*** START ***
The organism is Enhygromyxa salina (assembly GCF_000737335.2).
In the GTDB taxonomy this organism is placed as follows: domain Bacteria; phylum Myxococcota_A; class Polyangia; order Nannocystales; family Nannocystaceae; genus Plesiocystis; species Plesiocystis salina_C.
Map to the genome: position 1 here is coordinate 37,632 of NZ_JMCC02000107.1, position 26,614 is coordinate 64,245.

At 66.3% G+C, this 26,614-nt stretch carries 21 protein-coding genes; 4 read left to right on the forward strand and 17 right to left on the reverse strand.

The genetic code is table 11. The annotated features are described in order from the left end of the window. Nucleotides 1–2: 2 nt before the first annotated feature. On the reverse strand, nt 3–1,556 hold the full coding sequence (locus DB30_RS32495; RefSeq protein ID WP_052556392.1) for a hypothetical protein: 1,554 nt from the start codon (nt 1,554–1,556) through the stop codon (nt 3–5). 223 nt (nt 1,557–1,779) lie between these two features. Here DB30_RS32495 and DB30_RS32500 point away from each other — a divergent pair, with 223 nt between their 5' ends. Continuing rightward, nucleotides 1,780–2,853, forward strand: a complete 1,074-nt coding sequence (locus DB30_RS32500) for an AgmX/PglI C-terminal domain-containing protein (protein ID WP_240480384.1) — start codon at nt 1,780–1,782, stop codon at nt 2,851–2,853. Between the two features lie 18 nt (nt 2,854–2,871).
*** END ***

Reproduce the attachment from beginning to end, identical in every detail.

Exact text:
The organism is Enhygromyxa salina (assembly GCF_000737335.2).
In the GTDB taxonomy this organism is placed as follows: domain Bacteria; phylum Myxococcota_A; class Polyangia; order Nannocystales; family Nannocystaceae; genus Plesiocystis; species Plesiocystis salina_C.
Map to the genome: position 1 here is coordinate 37,632 of NZ_JMCC02000107.1, position 26,614 is coordinate 64,245.

At 66.3% G+C, this 26,614-nt stretch carries 21 protein-coding genes; 4 read left to right on the forward strand and 17 right to left on the reverse strand.

The genetic code is table 11. The annotated features are described in order from the left end of the window. Nucleotides 1–2: 2 nt before the first annotated feature. On the reverse strand, nt 3–1,556 hold the full coding sequence (locus DB30_RS32495; RefSeq protein ID WP_052556392.1) for a hypothetical protein: 1,554 nt from the start codon (nt 1,554–1,556) through the stop codon (nt 3–5). 223 nt (nt 1,557–1,779) lie between these two features. Here DB30_RS32495 and DB30_RS32500 point away from each other — a divergent pair, with 223 nt between their 5' ends. Continuing rightward, nucleotides 1,780–2,853, forward strand: a complete 1,074-nt coding sequence (locus DB30_RS32500) for an AgmX/PglI C-terminal domain-containing protein (protein ID WP_240480384.1) — start codon at nt 1,780–1,782, stop codon at nt 2,851–2,853. Between the two features lie 18 nt (nt 2,854–2,871).